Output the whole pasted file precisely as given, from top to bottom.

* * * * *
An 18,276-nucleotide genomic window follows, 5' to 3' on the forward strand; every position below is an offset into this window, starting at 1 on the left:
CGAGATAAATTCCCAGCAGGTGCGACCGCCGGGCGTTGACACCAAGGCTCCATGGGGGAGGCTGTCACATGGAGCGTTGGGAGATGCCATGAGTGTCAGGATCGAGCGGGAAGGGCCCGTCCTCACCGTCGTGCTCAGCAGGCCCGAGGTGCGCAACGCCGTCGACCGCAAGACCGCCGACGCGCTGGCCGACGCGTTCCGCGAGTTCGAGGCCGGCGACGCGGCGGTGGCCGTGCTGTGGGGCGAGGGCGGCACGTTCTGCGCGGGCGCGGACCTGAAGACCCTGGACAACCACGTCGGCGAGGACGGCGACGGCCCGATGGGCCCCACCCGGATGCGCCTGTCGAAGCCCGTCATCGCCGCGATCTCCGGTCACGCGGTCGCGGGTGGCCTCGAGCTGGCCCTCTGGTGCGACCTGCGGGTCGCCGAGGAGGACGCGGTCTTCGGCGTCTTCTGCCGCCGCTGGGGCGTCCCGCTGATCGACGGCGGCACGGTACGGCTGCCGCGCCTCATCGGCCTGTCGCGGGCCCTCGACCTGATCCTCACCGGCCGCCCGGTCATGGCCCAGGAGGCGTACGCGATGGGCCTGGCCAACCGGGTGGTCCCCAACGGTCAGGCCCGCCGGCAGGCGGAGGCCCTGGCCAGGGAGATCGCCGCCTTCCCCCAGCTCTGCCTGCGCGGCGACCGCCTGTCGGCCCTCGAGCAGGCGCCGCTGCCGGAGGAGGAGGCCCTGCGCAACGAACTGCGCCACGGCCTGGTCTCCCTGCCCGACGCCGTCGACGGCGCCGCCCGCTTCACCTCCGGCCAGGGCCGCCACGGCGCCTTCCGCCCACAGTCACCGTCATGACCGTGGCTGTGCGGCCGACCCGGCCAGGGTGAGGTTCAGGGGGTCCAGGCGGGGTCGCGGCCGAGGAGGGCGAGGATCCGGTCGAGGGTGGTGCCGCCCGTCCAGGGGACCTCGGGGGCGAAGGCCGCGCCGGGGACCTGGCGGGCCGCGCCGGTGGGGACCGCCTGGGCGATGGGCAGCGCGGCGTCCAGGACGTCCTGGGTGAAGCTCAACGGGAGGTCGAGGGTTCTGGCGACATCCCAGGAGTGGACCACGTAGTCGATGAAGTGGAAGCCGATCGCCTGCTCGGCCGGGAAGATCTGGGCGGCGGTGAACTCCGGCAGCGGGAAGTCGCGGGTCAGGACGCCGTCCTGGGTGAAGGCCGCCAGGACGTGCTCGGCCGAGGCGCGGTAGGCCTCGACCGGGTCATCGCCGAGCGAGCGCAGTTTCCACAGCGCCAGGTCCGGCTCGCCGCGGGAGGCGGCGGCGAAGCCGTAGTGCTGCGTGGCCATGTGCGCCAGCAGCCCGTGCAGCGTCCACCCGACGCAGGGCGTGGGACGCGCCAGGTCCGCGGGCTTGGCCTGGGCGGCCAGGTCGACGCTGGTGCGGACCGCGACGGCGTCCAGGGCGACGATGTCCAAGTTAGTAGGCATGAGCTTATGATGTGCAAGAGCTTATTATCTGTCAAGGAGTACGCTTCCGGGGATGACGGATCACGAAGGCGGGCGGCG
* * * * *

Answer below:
An 18,276-nucleotide genomic window follows, 5' to 3' on the forward strand; every position below is an offset into this window, starting at 1 on the left:
CGAGATAAATTCCCAGCAGGTGCGACCGCCGGGCGTTGACACCAAGGCTCCATGGGGGAGGCTGTCACATGGAGCGTTGGGAGATGCCATGAGTGTCAGGATCGAGCGGGAAGGGCCCGTCCTCACCGTCGTGCTCAGCAGGCCCGAGGTGCGCAACGCCGTCGACCGCAAGACCGCCGACGCGCTGGCCGACGCGTTCCGCGAGTTCGAGGCCGGCGACGCGGCGGTGGCCGTGCTGTGGGGCGAGGGCGGCACGTTCTGCGCGGGCGCGGACCTGAAGACCCTGGACAACCACGTCGGCGAGGACGGCGACGGCCCGATGGGCCCCACCCGGATGCGCCTGTCGAAGCCCGTCATCGCCGCGATCTCCGGTCACGCGGTCGCGGGTGGCCTCGAGCTGGCCCTCTGGTGCGACCTGCGGGTCGCCGAGGAGGACGCGGTCTTCGGCGTCTTCTGCCGCCGCTGGGGCGTCCCGCTGATCGACGGCGGCACGGTACGGCTGCCGCGCCTCATCGGCCTGTCGCGGGCCCTCGACCTGATCCTCACCGGCCGCCCGGTCATGGCCCAGGAGGCGTACGCGATGGGCCTGGCCAACCGGGTGGTCCCCAACGGTCAGGCCCGCCGGCAGGCGGAGGCCCTGGCCAGGGAGATCGCCGCCTTCCCCCAGCTCTGCCTGCGCGGCGACCGCCTGTCGGCCCTCGAGCAGGCGCCGCTGCCGGAGGAGGAGGCCCTGCGCAACGAACTGCGCCACGGCCTGGTCTCCCTGCCCGACGCCGTCGACGGCGCCGCCCGCTTCACCTCCGGCCAGGGCCGCCACGGCGCCTTCCGCCCACAGTCACCGTCATGACCGTGGCTGTGCGGCCGACCCGGCCAGGGTGAGGTTCAGGGGGTCCAGGCGGGGTCGCGGCCGAGGAGGGCGAGGATCCGGTCGAGGGTGGTGCCGCCCGTCCAGGGGACCTCGGGGGCGAAGGCCGCGCCGGGGACCTGGCGGGCCGCGCCGGTGGGGACCGCCTGGGCGATGGGCAGCGCGGCGTCCAGGACGTCCTGGGTGAAGCTCAACGGGAGGTCGAGGGTTCTGGCGACATCCCAGGAGTGGACCACGTAGTCGATGAAGTGGAAGCCGATCGCCTGCTCGGCCGGGAAGATCTGGGCGGCGGTGAACTCCGGCAGCGGGAAGTCGCGGGTCAGGACGCCGTCCTGGGTGAAGGCCGCCAGGACGTGCTCGGCCGAGGCGCGGTAGGCCTCGACCGGGTCATCGCCGAGCGAGCGCAGTTTCCACAGCGCCAGGTCCGGCTCGCCGCGGGAGGCGGCGGCGAAGCCGTAGTGCTGCGTGGCCATGTGCGCCAGCAGCCCGTGCAGCGTCCACCCGACGCAGGGCGTGGGACGCGCCAGGTCCGCGGGCTTGGCCTGGGCGGCCAGGTCGACGCTGGTGCGGACCGCGACGGCGTCCAGGGCGACGATGTCCAAGTTAGTAGGCATGAGCTTATGATGTGCAAGAGCTTATTATCTGTCAAGGAGTACGCTTCCGGGGATGACGGATCACGAAGGCGGGCGGCG